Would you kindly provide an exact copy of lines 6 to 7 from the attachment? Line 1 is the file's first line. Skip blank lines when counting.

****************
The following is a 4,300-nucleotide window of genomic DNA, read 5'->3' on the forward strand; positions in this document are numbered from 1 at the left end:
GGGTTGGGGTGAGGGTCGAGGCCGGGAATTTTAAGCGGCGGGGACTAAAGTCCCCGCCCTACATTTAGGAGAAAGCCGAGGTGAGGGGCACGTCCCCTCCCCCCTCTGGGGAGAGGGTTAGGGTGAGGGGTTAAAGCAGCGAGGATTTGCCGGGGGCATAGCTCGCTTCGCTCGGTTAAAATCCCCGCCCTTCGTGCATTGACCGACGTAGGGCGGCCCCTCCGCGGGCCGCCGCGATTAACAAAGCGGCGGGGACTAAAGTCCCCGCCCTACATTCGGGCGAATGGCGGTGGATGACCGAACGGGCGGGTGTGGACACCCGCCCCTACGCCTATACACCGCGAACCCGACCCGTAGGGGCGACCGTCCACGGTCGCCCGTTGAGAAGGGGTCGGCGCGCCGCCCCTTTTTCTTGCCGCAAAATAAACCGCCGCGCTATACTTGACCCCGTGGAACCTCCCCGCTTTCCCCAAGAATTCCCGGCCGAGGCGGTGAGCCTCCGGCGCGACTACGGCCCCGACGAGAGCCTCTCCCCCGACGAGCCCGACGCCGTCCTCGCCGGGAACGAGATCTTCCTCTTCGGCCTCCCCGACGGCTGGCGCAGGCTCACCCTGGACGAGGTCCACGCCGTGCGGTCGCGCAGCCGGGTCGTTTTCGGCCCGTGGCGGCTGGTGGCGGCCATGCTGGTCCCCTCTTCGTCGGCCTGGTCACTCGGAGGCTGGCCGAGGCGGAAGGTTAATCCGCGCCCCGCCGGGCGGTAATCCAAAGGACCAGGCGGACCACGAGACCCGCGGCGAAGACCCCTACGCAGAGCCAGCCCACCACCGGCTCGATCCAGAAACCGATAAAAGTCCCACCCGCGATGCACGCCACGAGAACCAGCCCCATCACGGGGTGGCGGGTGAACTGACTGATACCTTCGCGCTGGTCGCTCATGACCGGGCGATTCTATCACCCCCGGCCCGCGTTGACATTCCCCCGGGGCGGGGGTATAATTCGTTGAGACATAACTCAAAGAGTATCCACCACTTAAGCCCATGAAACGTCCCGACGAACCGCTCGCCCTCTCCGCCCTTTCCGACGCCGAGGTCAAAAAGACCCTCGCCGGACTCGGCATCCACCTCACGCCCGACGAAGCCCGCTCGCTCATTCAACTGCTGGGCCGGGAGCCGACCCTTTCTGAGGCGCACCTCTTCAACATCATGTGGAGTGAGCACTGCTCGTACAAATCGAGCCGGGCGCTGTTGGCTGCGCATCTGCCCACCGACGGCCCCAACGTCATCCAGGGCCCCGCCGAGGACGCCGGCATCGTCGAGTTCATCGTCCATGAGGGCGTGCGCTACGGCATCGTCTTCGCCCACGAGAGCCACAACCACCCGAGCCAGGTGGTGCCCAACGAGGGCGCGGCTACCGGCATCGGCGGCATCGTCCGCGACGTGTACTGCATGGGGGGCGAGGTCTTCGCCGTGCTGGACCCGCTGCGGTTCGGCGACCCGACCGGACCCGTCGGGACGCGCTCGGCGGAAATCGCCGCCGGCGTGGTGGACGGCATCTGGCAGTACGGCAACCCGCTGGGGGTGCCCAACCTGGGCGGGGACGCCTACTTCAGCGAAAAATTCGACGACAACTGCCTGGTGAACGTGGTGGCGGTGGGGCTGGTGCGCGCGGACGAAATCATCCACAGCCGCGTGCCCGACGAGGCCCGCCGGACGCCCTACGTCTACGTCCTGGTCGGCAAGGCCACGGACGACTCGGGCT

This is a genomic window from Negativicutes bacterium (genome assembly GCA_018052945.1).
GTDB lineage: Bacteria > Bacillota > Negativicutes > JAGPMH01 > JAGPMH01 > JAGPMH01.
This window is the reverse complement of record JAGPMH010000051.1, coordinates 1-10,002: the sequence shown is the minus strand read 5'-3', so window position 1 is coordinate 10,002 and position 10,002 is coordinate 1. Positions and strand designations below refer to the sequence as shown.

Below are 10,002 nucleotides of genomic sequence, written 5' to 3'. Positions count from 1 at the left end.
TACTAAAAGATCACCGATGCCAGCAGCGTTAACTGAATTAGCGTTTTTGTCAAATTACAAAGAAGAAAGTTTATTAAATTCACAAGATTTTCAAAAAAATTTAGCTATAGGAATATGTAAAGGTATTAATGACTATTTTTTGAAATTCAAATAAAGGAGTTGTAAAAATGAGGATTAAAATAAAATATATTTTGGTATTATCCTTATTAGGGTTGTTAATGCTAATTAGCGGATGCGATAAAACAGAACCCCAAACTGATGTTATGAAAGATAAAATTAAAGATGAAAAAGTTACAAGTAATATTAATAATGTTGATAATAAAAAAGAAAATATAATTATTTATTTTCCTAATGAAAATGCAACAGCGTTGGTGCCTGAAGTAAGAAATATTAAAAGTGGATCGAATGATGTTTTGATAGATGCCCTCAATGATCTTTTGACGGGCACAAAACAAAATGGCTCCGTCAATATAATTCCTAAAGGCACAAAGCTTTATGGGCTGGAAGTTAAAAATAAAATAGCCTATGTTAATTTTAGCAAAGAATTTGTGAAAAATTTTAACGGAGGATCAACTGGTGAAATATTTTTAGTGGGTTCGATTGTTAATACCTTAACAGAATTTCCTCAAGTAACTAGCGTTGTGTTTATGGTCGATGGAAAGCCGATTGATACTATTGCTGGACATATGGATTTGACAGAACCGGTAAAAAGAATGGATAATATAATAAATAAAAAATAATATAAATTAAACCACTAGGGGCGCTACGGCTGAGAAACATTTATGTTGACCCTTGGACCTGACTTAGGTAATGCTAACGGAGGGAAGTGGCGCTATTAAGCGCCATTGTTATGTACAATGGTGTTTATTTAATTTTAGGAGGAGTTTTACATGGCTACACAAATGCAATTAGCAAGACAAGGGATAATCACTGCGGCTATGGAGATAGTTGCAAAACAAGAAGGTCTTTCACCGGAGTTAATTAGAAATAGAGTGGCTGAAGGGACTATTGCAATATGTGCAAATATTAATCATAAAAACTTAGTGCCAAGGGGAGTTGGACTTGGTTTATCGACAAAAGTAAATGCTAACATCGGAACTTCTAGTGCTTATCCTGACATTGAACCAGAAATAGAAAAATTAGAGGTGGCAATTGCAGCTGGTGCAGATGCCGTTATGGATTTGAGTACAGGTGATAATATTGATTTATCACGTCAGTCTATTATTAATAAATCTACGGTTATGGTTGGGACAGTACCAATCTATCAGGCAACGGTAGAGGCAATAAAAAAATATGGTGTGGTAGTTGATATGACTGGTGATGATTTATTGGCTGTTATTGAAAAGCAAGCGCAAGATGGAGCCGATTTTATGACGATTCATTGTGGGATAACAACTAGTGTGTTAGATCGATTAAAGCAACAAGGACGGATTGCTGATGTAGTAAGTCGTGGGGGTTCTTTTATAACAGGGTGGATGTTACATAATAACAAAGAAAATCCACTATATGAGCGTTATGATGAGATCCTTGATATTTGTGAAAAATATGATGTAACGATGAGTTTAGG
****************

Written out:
Below are 10,002 nucleotides of genomic sequence, written 5' to 3'. Positions count from 1 at the left end.
TACTAAAAGATCACCGATGCCAGCAGCGTTAACTGAATTAGCGTTTTTGTCAAATTACAAAGAAGAAAGTTTATTAAATTCACAAGATTTTCAAAAAAATTTAGCTATAGGAATATGTAAAGGTATTAATGACTATTTTTTGAAATTCAAATAAAGGAGTTGTAAAAATGAGGATTAAAATAAAATATATTTTGGTATTATCCTTATTAGGGTTGTTAATGCTAATTAGCGGATGCGATAAAACAGAACCCCAAACTGATGTTATGAAAGATAAAATTAAAGATGAAAAAGTTACAAGTAATATTAATAATGTTGATAATAAAAAAGAAAATATAATTATTTATTTTCCTAATGAAAATGCAACAGCGTTGGTGCCTGAAGTAAGAAATATTAAAAGTGGATCGAATGATGTTTTGATAGATGCCCTCAATGATCTTTTGACGGGCACAAAACAAAATGGCTCCGTCAATATAATTCCTAAAGGCACAAAGCTTTATGGGCTGGAAGTTAAAAATAAAATAGCCTATGTTAATTTTAGCAAAGAATTTGTGAAAAATTTTAACGGAGGATCAACTGGTGAAATATTTTTAGTGGGTTCGATTGTTAATACCTTAACAGAATTTCCTCAAGTAACTAGCGTTGTGTTTATGGTCGATGGAAAGCCGATTGATACTATTGCTGGACATATGGATTTGACAGAACCGGTAAAAAGAATGGATAATATAATAAATAAAAAATAATATAAATTAAACCACTAGGGGCGCTACGGCTGAGAAACATTTATGTTGACCCTTGGACCTGACTTAGGTAATGCTAACGGAGGGAAGTGGCGCTATTAAGCGCCATTGTTATGTACAATGGTGTTTATTTAATTTTAGGAGGAGTTTTACATGGCTACACAAATGCAATTAGCAAGACAAGGGATAATCACTGCGGCTATGGAGATAGTTGCAAAACAAGAAGGTCTTTCACCGGAGTTAATTAGAAATAGAGTGGCTGAAGGGACTATTGCAATATGTGCAAATATTAATCATAAAAACTTAGTGCCAAGGGGAGTTGGACTTGGTTTATCGACAAAAGTAAATGCTAACATCGGAACTTCTAGTGCTTATCCTGACATTGAACCAGAAATAGAAAAATTAGAGGTGGCAATTGCAGCTGGTGCAGATGCCGTTATGGATTTGAGTACAGGTGATAATATTGATTTATCACGTCAGTCTATTATTAATAAATCTACGGTTATGGTTGGGACAGTACCAATCTATCAGGCAACGGTAGAGGCAATAAAAAAATATGGTGTGGTAGTTGATATGACTGGTGATGATTTATTGGCTGTTATTGAAAAGCAAGCGCAAGATGGAGCCGATTTTATGACGATTCATTGTGGGATAACAACTAGTGTGTTAGATCGATTAAAGCAACAAGGACGGATTGCTGATGTAGTAAGTCGTGGGGGTTCTTTTATAACAGGGTGGATGTTACATAATAACAAAGAAAATCCACTATATGAGCGTTATGATGAGATCCTTGATATTTGTGAAAAATATGATGTAACGATGAGTTTAGG